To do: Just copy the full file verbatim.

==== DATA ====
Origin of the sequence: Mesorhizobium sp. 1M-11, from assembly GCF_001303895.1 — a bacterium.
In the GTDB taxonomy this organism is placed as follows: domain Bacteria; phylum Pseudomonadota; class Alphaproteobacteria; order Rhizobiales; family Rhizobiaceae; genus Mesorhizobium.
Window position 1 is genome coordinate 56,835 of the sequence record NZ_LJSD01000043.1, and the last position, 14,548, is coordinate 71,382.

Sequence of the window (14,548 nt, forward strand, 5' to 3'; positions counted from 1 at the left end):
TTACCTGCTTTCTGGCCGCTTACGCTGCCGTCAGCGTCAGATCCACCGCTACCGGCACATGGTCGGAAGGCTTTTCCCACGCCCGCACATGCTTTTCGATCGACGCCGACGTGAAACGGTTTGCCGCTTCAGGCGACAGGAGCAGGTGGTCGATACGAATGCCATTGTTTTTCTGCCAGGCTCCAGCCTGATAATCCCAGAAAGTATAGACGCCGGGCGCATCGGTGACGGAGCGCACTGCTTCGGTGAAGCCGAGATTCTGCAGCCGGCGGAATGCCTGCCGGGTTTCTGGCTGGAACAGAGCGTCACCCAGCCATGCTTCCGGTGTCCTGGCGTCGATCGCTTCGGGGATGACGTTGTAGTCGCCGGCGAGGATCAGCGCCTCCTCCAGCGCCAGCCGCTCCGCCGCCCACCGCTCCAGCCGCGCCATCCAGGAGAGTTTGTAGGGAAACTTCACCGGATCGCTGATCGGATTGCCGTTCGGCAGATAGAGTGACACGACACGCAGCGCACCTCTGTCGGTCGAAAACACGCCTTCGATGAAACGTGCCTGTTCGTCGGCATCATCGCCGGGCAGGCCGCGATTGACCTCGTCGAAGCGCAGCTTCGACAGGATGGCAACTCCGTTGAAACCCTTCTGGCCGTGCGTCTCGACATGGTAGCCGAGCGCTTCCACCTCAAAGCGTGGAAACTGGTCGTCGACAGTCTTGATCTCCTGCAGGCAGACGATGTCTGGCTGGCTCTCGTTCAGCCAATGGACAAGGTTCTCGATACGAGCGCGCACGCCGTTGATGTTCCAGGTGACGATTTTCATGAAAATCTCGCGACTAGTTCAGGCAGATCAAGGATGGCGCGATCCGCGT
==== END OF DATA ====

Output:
Origin of the sequence: Mesorhizobium sp. 1M-11, from assembly GCF_001303895.1 — a bacterium.
In the GTDB taxonomy this organism is placed as follows: domain Bacteria; phylum Pseudomonadota; class Alphaproteobacteria; order Rhizobiales; family Rhizobiaceae; genus Mesorhizobium.
Window position 1 is genome coordinate 56,835 of the sequence record NZ_LJSD01000043.1, and the last position, 14,548, is coordinate 71,382.

Sequence of the window (14,548 nt, forward strand, 5' to 3'; positions counted from 1 at the left end):
TTACCTGCTTTCTGGCCGCTTACGCTGCCGTCAGCGTCAGATCCACCGCTACCGGCACATGGTCGGAAGGCTTTTCCCACGCCCGCACATGCTTTTCGATCGACGCCGACGTGAAACGGTTTGCCGCTTCAGGCGACAGGAGCAGGTGGTCGATACGAATGCCATTGTTTTTCTGCCAGGCTCCAGCCTGATAATCCCAGAAAGTATAGACGCCGGGCGCATCGGTGACGGAGCGCACTGCTTCGGTGAAGCCGAGATTCTGCAGCCGGCGGAATGCCTGCCGGGTTTCTGGCTGGAACAGAGCGTCACCCAGCCATGCTTCCGGTGTCCTGGCGTCGATCGCTTCGGGGATGACGTTGTAGTCGCCGGCGAGGATCAGCGCCTCCTCCAGCGCCAGCCGCTCCGCCGCCCACCGCTCCAGCCGCGCCATCCAGGAGAGTTTGTAGGGAAACTTCACCGGATCGCTGATCGGATTGCCGTTCGGCAGATAGAGTGACACGACACGCAGCGCACCTCTGTCGGTCGAAAACACGCCTTCGATGAAACGTGCCTGTTCGTCGGCATCATCGCCGGGCAGGCCGCGATTGACCTCGTCGAAGCGCAGCTTCGACAGGATGGCAACTCCGTTGAAACCCTTCTGGCCGTGCGTCTCGACATGGTAGCCGAGCGCTTCCACCTCAAAGCGTGGAAACTGGTCGTCGACAGTCTTGATCTCCTGCAGGCAGACGATGTCTGGCTGGCTCTCGTTCAGCCAATGGACAAGGTTCTCGATACGAGCGCGCACGCCGTTGATGTTCCAGGTGACGATTTTCATGAAAATCTCGCGACTAGTTCAGGCAGATCAAGGATGGCGCGATCCGCGT